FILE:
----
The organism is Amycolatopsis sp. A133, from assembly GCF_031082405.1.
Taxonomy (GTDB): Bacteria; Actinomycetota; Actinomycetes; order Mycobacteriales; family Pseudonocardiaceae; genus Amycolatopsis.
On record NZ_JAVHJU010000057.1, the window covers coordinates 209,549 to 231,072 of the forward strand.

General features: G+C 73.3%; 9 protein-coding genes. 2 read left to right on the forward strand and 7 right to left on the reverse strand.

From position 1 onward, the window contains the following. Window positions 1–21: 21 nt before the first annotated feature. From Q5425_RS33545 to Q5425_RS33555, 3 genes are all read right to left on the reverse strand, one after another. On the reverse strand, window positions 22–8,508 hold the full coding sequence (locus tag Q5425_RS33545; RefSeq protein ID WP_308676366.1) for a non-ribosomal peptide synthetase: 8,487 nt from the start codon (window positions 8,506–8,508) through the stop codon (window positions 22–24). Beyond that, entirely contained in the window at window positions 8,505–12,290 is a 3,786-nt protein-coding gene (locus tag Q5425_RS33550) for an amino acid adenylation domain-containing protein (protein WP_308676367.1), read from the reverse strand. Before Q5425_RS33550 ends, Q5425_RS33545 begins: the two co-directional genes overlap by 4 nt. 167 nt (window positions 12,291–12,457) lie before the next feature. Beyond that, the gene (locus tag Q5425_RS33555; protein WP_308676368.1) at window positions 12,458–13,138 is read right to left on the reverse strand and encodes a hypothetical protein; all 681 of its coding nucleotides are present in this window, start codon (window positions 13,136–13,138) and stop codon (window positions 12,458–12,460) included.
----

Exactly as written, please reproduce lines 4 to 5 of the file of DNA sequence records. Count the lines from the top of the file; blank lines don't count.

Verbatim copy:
General features: G+C 73.3%; 9 protein-coding genes. 2 read left to right on the forward strand and 7 right to left on the reverse strand.

From position 1 onward, the window contains the following. Window positions 1–21: 21 nt before the first annotated feature. From Q5425_RS33545 to Q5425_RS33555, 3 genes are all read right to left on the reverse strand, one after another. On the reverse strand, window positions 22–8,508 hold the full coding sequence (locus tag Q5425_RS33545; RefSeq protein ID WP_308676366.1) for a non-ribosomal peptide synthetase: 8,487 nt from the start codon (window positions 8,506–8,508) through the stop codon (window positions 22–24). Beyond that, entirely contained in the window at window positions 8,505–12,290 is a 3,786-nt protein-coding gene (locus tag Q5425_RS33550) for an amino acid adenylation domain-containing protein (protein WP_308676367.1), read from the reverse strand. Before Q5425_RS33550 ends, Q5425_RS33545 begins: the two co-directional genes overlap by 4 nt. 167 nt (window positions 12,291–12,457) lie before the next feature. Beyond that, the gene (locus tag Q5425_RS33555; protein WP_308676368.1) at window positions 12,458–13,138 is read right to left on the reverse strand and encodes a hypothetical protein; all 681 of its coding nucleotides are present in this window, start codon (window positions 13,136–13,138) and stop codon (window positions 12,458–12,460) included.